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I have to parse a German date in MONTH YEAR format where MONTH is the full name of the month. I set the appropriate locale in Python and then try to parse the date with strptime. For example:

locale.setlocale(locale.LC_ALL, "deu_deu") # Locale name on Windows
datetime.strptime(dt, "%B %Y")

On encountering a month with a non-ASCII character in its name I get a UnicodeEncodeError. The date is being pulled from an XML file delivered via a web service. Is there a way I can transform my date string to that it works with strptime?


datetime.strptime(dt.encode("iso-8859-16"), "%B %Y") 


share|improve this question
Try using dt.decode('utf-8') and see what happens. – Mark Ransom Jun 27 '12 at 21:54

No answer, just a test (on Unix, though):

>>> import locale, datetime
>>> locale.setlocale(locale.LC_ALL, "de_de")
>>> datetime.datetime.strptime("März 2012", "%B %Y")
datetime.datetime(2012, 3, 1, 0, 0)

The above works as expected. Now simulate unicode as input - März contains a LATIN SMALL LETTER A WITH DIAERESIS:

>>> datetime.datetime.strptime("M\u00E4rz 2012", "%B %Y"))
UnicodeEncodeError: 'ascii' codec can't encode character u'\xe4' ...

The same can be achieved with the built-in unicode function:

>>> datetime.datetime.strptime(unicode("März 2012", "utf-8"), "%B %Y")
UnicodeEncodeError: 'ascii' codec can't encode character u'\xe4' ....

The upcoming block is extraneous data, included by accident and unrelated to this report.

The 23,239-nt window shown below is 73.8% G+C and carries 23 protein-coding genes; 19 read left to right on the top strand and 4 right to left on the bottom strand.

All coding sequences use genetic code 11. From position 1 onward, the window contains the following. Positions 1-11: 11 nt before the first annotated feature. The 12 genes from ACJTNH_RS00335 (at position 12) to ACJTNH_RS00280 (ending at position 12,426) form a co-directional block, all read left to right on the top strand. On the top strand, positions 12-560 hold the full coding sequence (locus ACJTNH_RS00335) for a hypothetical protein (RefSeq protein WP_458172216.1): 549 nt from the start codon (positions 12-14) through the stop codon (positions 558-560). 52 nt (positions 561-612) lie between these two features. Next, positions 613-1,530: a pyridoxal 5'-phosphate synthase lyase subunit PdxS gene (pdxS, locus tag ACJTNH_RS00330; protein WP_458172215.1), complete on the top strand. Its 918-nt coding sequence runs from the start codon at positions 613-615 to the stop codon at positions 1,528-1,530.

Now try with appropriate encoding:

>>> datetime.datetime.strptime(u"M\u00E4rz 2012".encode('utf-8'), "%B %Y")
datetime.datetime(2012, 3, 1, 0, 0)

Again, this is not on Windows - so not really an answer, but it may contain a hint.

Just to investigate a bit more - a scenario, where one deals with an data external source (using JSON for this example, YMMV for XML):

I think a proper JSON encoder will give you unicode, and RFC4627 seems to hint to that:

Any character may be escaped. If the character is in the Basic Multilingual Plane (U+0000 through U+FFFF), then it may be represented as a six-character sequence: a reverse solidus, followed by the lowercase letter u, followed by four hexadecimal digits that encode the character's code point. The hexadecimal letters A though F can be upper or lowercase.

So to simulate that with python (nobody would parse JSON that way, this is just a simulation):

>>> import json
>>> s = json.dumps({"date" : "März 2012"}).split(":")[1].replace(
        '"', "").replace("}", "").strip().decode("unicode_escape")
>>> # and sure enough ...
>>> datetime.datetime.strptime(s, "%B %Y")
UnicodeEncodeError: 'ascii' codec can't encode character u'\xe4 ...

>>> # and again, with the right encoding ...
>>> datetime.datetime.strptime(s.encode("utf-8"), "%B %Y")
datetime.datetime(2012, 3, 1, 0, 0)
share|improve this answer
Thanks miku. I played around with it some more and was able to succeed by using datetime.strptime(dt.encode("iso-8859-16")), where ISO-8859-16 is the standard character set for Germany. It looked like the string was already UTF-8 encoded, but for whatever reason I was unable to get strptime to process it, at least on Windows. – Abiel Jun 27 '12 at 23:28
Great. Maybe you can write a one (or two)-line answer to your own question and then mark it as accepted (48h later), so this question doesn't stay in the "unanswered" category. – miku Jun 27 '12 at 23:33
up vote 1 down vote accepted

The following code solves the problem.

locale.setlocale(locale.LC_ALL, "deu_deu") # Locale name on Windows
datetime.strptime(dt.encode("iso-8859-16"), "%B %Y") 
share|improve this answer

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